GCS Set to Open First Freedom School This Summer

For 60 Guilford County Schools’ students, school will take on a new meaning this summer when they become part of the first Guilford County Schools (GCS) Children’s Defense Fund (CDF) Freedom School.

Held on the campus of Greensboro College from July 8 to August 16, the six-week summer enrichment program will focus on literacy, developing students’ self-esteem and leadership and generating more positive attitudes toward learning. The camp will host students in kindergarten through eighth grade who are in transition and often do not have stable housing.

In addition to Greensboro College providing in-kind donations, the program will also be supported by Greensboro’s McAlister Foundation.

“We are so excited to introduce the students to the Freedom School,” said Gwen Willis, the district’s chief student services officer. “The program provides them a safe place to learn and enhances their love for reading, while also giving them new experiences and leadership skills.”

College-aged students and young adults are trained as servant leader interns, who play a key role in the school. Several Greensboro College students and GCS rookie teachers will serve as these servant leaders, joining two executive directors, a project director and a site coordinator.

“Nothing is more important in early childhood education than learning to read,” says Lawrence D. Czarda, Ph.D., president of Greensboro College and a former school-board chairman in Virginia. “Greensboro College is delighted to participate in this crucial effort to bolster the learning of Guilford County students and give them a leg up on success in school and in life.”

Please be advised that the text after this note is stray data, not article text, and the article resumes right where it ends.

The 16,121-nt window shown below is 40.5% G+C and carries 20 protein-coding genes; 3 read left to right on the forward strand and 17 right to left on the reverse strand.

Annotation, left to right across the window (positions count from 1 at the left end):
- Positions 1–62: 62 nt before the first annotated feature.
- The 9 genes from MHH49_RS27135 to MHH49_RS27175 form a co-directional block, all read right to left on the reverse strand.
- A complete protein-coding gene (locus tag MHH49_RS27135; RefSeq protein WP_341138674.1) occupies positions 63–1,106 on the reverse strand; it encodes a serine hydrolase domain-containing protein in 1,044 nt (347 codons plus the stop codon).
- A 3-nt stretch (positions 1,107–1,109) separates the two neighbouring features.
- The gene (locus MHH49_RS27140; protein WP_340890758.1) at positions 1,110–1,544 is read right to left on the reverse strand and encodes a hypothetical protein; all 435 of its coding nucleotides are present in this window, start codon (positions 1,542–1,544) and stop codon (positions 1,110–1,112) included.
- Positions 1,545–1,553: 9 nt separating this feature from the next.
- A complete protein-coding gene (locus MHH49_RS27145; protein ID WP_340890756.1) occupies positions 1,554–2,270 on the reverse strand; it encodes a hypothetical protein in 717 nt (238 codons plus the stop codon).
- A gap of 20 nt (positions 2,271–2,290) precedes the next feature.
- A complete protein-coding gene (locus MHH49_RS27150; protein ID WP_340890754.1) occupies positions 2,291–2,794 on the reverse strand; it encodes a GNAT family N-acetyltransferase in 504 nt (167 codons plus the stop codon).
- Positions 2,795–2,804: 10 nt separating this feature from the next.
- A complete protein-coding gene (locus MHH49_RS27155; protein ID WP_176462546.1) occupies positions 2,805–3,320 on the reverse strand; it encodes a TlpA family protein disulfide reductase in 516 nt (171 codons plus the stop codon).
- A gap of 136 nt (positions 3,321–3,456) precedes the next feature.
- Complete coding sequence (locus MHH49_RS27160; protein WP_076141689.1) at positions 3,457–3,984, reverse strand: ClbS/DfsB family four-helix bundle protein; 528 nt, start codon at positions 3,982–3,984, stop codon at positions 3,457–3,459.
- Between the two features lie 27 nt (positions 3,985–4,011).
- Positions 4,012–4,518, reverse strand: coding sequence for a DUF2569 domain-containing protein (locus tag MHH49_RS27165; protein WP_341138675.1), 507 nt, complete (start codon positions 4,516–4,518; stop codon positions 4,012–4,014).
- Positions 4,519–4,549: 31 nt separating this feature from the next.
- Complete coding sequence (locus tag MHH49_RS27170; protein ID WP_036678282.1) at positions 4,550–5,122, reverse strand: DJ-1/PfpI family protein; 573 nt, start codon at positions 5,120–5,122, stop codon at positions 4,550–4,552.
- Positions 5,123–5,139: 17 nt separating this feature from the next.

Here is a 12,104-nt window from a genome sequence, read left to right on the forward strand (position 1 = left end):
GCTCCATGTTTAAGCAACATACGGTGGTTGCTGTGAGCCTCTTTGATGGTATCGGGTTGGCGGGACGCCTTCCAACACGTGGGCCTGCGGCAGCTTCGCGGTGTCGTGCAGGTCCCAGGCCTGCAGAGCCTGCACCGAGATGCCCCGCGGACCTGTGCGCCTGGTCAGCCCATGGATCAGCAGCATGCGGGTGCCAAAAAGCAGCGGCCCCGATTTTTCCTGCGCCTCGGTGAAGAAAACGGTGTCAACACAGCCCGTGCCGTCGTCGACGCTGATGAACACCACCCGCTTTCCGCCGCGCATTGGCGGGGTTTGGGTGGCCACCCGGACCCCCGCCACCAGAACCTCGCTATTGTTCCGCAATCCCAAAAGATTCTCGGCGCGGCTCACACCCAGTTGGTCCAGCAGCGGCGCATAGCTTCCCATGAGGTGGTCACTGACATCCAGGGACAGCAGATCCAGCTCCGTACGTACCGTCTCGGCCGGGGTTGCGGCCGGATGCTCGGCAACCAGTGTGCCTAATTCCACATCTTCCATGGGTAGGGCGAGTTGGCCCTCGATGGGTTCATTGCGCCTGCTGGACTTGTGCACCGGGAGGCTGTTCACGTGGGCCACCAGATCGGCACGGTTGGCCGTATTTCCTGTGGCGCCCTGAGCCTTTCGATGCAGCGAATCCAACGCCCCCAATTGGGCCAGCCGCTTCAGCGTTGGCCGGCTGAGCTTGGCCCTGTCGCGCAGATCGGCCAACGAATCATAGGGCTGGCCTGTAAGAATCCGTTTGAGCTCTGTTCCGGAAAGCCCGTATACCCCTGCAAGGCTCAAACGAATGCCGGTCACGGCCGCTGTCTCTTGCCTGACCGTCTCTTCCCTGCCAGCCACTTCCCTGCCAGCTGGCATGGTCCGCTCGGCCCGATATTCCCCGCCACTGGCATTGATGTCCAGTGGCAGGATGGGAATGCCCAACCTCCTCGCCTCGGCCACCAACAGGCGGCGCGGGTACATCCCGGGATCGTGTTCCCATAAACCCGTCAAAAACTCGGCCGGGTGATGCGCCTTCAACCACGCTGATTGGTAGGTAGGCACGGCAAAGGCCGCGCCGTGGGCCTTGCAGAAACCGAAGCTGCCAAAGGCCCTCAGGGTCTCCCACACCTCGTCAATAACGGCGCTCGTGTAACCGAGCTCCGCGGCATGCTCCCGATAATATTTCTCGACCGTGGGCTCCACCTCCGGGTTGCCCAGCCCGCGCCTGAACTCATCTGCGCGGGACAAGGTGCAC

The CDF Freedom School concept is one that is modeled across the country and provides a unique summer enrichment program that creates a safe, nurturing educational environment. Each morning begins with 30 minutes of energetic dancing, motivational cheering and a story read by a special guest in a lively storytelling fashion. This morning ritual, called Harambee, is Swahili for “let’s pull together.” Local elected officials, community leaders and volunteers will serve as community readers each morning of the program.

Students will continue reading using an Integrated Reading Curriculum followed by an afternoon of enrichment activities and field trips. Each day will include D.E.A.R., or drop everything and read. At the end of each week, each student will receive the book assigned for that week to keep as their own, and at the conclusion of the program, each student will add six new books to their personal library.

Parent and family involvement is another important aspect of the Freedom School. Parents are invited to join their students each week to share experiences and volunteer during their day. Parents will also be invited to attend the program’s finale that will showcase what each student learned during the program.

The Freedom School is included in Guilford County Schools’ 2016 Strategic Plan as a strategy to help reduce summer reading loss.